The directing race is really turning into a barnburner and now the ball is moving down the court to both the DGA announcement January 8th and of course, the Oscars on January 10th. There are now seven solid contenders in the Best Picture race — Argo, Django, Life Of Pi, Lincoln, Zero Dark Thirty, Silver Linings and Les Mis, with Michael Haneke’s Foreign Language Film-nominated Amour a wild card in the Picture and Directing categories at the Oscars — but there are only five director slots, and gaining one of those is where the game is really heading. Ang Li’s directing nod for Life Of Pi in addition to its recognition as Best Picture – Drama also keeps that technical triumph firmly in the race.
For Flight, its showing at the Globes and in other contests this week really dampens whatever hopes Paramount may have had for its big contender, other than Denzel Washington’s lead performance. Same for whatever prayer Focus had for Anna Karenina and its star Kiera Knightley, who has been blanked all week and now at the Globes, where she had her best shot. The Master also appears now to be mainly in play in acting categories with the Globes (in addition to the supporting nod for Philip Seymour Hoffman) resuscitating chances for Joaquin Phoenix and Amy Adams after they were ignored by SAG yesterday.
The omission of Silver Linings Playbook’s Robert De Niro was among the most surprising snubs to me, but clearly those two Django co-stars DiCaprio and Waltz rode in and stole his thunder (he also was too busy working to do the all-important– in terms of nominations — HFPA press conference). Same goes for Magic Mike’s Matthew McConaughey whose emerging bright Oscar hopes may have dimmed without mentions at SAG and now the Globes. Too bad: He deserved the attention. Two other SAG no-shows, Amour’s Emmanuelle Riva and Beasts Of The Southern Wild’s Quvenzhane Wallis (she was ineligible at SAG), also blanked here as the Globes reached back to early in the year and helped resuscitate the memory of Rachel Weisz in the little-seen drama The Deep Blue Sea.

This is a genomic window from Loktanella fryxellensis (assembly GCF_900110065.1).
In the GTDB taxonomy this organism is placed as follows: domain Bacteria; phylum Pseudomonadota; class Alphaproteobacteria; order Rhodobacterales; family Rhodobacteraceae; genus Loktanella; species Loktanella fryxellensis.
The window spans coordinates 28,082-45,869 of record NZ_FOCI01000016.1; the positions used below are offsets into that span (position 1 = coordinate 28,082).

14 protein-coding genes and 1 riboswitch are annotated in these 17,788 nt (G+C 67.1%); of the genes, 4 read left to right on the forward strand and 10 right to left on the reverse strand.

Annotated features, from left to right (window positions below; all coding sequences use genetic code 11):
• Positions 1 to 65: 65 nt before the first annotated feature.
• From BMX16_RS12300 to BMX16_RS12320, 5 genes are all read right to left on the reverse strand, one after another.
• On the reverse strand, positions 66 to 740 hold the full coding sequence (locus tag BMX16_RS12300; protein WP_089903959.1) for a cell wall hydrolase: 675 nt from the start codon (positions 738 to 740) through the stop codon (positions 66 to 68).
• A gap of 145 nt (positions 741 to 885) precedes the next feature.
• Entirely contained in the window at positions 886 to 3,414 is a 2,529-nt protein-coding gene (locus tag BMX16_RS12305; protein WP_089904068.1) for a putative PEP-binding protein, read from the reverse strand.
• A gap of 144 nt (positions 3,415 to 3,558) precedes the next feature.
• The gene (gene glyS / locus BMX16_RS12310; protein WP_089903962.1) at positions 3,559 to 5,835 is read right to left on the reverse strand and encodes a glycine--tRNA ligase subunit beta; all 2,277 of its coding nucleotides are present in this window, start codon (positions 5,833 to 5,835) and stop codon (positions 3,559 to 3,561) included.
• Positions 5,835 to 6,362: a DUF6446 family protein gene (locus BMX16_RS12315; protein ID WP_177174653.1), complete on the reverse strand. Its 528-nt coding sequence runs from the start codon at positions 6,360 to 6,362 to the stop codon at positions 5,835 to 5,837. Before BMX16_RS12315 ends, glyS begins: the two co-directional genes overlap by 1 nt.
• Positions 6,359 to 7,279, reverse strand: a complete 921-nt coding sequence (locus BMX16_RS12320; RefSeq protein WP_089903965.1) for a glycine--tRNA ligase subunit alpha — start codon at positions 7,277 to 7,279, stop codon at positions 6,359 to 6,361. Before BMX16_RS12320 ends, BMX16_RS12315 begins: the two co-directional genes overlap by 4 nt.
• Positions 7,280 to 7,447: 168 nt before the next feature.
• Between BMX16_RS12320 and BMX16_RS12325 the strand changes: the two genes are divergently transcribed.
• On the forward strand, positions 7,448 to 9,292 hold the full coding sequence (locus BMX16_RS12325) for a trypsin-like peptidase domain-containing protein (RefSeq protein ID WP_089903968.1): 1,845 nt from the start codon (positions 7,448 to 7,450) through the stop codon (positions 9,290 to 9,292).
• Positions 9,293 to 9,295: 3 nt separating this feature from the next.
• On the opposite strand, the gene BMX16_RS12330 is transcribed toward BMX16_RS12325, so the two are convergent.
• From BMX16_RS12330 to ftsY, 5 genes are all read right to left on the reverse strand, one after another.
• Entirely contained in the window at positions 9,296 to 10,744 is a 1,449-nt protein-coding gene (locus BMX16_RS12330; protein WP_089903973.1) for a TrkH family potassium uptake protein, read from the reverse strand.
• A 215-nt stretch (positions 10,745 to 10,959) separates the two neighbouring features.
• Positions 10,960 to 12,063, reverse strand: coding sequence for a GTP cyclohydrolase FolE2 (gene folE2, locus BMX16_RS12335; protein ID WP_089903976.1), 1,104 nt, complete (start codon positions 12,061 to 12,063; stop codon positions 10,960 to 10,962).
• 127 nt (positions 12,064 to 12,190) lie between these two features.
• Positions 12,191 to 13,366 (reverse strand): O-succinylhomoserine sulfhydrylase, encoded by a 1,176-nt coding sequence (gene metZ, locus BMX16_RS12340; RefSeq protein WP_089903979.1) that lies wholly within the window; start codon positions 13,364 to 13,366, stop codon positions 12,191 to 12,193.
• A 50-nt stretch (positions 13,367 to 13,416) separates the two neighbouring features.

In the Comedy/Musical category, snubs for Globe favorite Barbra Streisand, who is terrific in The Guilt Trip, and Leslie Mann in Judd Apatow’s well-recieved This Is 40 surprised me. (It also surprised Paramount.) So did no mention whatsoever of Ted. Yet there were three nominations for CBS Films’ early 2012 release Salmon Fishing In The Yemen including two for stars Emily Blunt and Ewan McGregor (who actually has been campaigning for his work in The Impossible, not Yemen). Go figure. Originally, CBS Films had planned to open Salmon Fishing for an awards run in 2011 thinking they could get Globes attention, but it decided to hold it. Obviously the wait didn’t hurt.
Projecting actual winners from this morning’s list could be fool’s folly as this looks to be a very close race — the most wide-open in years — but those winners will have zero impact on Oscar voters: For the first time, the Academy Award nominations will be January 10th, three days before the Golden Globes are handed out on NBC. Talk about stealing your thunder, HFPA! This thing is just getting started.